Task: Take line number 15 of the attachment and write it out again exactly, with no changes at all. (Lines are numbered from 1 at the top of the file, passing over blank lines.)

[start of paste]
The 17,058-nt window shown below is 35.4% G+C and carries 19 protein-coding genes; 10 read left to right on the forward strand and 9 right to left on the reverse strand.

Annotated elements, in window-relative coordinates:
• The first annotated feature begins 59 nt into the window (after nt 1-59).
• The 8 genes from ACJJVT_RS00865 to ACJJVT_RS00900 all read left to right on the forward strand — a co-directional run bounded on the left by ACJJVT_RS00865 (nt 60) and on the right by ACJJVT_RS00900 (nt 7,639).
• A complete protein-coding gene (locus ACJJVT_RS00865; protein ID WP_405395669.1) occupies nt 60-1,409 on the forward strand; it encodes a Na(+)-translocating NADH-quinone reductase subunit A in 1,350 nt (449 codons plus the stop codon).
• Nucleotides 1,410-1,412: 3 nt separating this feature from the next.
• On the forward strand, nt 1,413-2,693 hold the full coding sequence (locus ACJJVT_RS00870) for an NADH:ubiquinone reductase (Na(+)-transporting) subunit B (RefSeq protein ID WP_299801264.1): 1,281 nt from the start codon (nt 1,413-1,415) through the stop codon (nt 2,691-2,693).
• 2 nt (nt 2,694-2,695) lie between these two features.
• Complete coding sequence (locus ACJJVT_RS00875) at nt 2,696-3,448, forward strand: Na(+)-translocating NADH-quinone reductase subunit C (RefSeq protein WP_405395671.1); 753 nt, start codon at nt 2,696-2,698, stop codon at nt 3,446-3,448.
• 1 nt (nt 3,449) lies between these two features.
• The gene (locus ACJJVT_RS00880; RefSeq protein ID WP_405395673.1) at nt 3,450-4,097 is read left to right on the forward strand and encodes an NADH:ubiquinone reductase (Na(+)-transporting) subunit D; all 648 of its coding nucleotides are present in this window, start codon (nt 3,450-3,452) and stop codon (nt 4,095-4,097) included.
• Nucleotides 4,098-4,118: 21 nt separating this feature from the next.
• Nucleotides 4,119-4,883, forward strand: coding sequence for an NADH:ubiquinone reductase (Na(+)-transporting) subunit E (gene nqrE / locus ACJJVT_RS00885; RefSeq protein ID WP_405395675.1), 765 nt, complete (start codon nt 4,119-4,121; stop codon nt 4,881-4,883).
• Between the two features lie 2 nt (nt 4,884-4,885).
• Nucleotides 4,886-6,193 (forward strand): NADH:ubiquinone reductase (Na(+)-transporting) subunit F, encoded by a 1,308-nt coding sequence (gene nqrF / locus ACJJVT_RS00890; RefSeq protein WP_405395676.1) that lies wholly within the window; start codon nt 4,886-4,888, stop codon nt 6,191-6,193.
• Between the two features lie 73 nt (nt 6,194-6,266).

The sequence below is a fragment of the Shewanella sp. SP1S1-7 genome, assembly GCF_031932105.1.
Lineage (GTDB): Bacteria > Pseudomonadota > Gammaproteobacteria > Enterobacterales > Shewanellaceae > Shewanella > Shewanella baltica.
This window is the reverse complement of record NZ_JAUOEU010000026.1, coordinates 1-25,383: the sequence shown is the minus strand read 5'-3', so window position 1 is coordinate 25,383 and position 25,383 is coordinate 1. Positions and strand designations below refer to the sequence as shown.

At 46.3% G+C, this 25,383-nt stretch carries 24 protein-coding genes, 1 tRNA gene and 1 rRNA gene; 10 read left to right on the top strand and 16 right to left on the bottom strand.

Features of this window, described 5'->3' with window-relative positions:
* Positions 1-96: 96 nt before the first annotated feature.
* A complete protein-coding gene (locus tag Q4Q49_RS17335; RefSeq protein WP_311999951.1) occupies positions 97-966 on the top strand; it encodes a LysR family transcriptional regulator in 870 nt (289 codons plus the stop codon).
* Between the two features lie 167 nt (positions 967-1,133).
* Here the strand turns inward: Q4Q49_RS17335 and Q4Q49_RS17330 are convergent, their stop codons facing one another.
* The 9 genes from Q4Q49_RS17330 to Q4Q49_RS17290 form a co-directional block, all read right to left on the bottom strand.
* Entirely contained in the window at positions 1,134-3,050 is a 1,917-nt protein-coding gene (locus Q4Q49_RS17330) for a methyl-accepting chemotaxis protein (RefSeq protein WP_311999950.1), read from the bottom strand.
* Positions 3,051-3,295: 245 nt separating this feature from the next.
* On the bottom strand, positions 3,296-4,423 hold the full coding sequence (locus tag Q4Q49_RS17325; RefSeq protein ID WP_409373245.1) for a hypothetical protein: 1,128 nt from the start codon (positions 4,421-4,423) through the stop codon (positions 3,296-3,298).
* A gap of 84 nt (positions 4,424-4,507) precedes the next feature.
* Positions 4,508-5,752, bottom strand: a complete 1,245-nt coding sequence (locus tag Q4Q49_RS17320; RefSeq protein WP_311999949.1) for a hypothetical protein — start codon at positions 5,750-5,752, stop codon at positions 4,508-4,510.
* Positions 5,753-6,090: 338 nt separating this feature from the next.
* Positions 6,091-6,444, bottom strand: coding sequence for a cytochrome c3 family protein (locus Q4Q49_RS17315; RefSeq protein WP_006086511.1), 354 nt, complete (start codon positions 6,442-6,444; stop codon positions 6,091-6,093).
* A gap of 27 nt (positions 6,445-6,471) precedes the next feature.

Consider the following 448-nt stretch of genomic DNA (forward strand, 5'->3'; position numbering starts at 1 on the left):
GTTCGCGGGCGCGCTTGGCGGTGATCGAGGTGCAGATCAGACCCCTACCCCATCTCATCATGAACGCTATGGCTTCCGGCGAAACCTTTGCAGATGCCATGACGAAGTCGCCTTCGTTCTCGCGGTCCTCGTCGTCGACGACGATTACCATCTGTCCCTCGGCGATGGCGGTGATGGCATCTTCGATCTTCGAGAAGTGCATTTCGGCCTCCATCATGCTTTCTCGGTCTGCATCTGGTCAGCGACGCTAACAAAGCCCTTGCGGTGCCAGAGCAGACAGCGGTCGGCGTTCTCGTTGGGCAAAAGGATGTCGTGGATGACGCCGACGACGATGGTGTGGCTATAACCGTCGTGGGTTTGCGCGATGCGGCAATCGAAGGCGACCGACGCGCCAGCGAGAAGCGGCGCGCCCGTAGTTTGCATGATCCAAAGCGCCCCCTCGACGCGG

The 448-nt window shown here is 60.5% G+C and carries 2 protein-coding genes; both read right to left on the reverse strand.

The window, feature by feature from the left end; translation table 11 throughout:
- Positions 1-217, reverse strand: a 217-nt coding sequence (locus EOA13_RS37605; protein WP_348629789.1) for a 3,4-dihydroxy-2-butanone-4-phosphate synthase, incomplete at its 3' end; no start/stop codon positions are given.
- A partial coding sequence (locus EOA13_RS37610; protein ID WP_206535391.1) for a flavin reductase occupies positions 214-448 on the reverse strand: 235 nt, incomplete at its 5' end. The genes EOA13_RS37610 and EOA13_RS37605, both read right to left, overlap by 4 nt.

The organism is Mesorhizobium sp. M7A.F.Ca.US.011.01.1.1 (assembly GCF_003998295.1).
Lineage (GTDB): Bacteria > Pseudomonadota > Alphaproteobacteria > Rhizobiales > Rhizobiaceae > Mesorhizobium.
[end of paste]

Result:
• Nucleotides 4,886-6,193 (forward strand): NADH:ubiquinone reductase (Na(+)-transporting) subunit F, encoded by a 1,308-nt coding sequence (gene nqrF / locus ACJJVT_RS00890; RefSeq protein WP_405395676.1) that lies wholly within the window; start codon nt 4,886-4,888, stop codon nt 6,191-6,193.